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Wednesday, November 26th, 2008

Time Event
4:02p
Florentine Opera, "Madama Butterfly"
On Sunday, November 23rd, we opened this year’s Florentine Opera season attending a very fine production of Giacomo Puccini’s “Madama Butterfly,” conducted by Maestro Joseph Rescigno. Although it was not without its flaws, we rated the performance much higher than did the Journal/Sentinel critic, who reviewed the Friday night performance with the same cast.

Soprano Robin Follman, in the title role, initially did not seem well suited to the part, since, in the first act, her powerful and mature voice was not what one would expect in the joyous fifteen-year-old Cio-cio San. However, any shortcoming was more than made for in the second and third acts, where the abandoned woman’s sorrow and passion are given full range.

Follman was well supported by mezzo Jennifer Hines, who had genuine warmth in both voice and acting as the loyal serving woman, Suzuki. Guido LeBron was very good as Sharpless, the American Consul who can only helplessly pity Butterfly. Scott Piper as the faithless Pinkerton sang well, although his acting was uninspired. Joel Sorenson provided both comic and dramatic support as Goro the procurer, and Colleen Brooks also very effective as Kate Pinkerton, the “innocent cause” of Butterfly’s sorrow. This was one area where we particularly disagreed with the newspaper critic, who did not “get” that Kate’s apparently aimless rambling on stage was due to the character’s “nerves” at intruding on Butterfly’s life.

The stage direction was, in some ways annoyingly uneven. Some of the characters were wonderfully natural, including Kate Pinkerton and “Sorrow” (Amelia Boerger), Butterfly’s child by Pinkerton, who has no lines, but very affectingly ran to Butterfly to comfort her when she was weeping, and otherwise acted on stage, unlike many children in these productions who are merely told to stand around and might as well be static props. Therefore, intrusions like Butterfly’s five masked servants (who resembled Chinese tomb statues, down to their clay-colored garments and masks) are rather jarring.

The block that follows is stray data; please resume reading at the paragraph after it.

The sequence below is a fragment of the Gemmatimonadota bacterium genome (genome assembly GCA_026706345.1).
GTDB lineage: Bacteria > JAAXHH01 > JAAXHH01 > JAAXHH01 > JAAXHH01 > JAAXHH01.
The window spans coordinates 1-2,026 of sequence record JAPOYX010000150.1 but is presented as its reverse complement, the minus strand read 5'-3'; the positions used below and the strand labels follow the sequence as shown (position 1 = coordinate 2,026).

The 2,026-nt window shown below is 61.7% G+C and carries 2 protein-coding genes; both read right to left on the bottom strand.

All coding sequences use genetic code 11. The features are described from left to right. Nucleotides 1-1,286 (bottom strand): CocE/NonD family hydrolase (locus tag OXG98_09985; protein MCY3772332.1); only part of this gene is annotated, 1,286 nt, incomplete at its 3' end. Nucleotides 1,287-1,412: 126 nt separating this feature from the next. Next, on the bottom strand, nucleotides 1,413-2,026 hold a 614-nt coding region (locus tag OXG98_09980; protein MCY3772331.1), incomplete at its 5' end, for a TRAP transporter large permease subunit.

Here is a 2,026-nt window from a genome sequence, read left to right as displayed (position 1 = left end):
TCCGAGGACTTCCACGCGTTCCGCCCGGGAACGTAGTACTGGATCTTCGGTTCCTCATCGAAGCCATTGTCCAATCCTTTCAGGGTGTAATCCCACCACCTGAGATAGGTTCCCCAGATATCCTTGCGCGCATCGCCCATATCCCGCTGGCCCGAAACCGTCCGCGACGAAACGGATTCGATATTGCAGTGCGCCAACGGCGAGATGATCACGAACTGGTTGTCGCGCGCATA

There was a nice painting-style backdrop that was occasionally lit in a garish and distracting manner, and, although all the women in the chorus had Japanese wigs, there were several men in the wedding scene with distinctly brown hair and western haircuts. Butterfly committed suicide in the proper fashion, with a stab to the throat, but then was directed to strain upstage towards Pinkerton’s voice, which resulted in her final expiration being a rather ungraceful flop to the stage.

That being said, I nevertheless think that if there was a dry eye in the house at the end, it can only have belonged to hardened opera fans.

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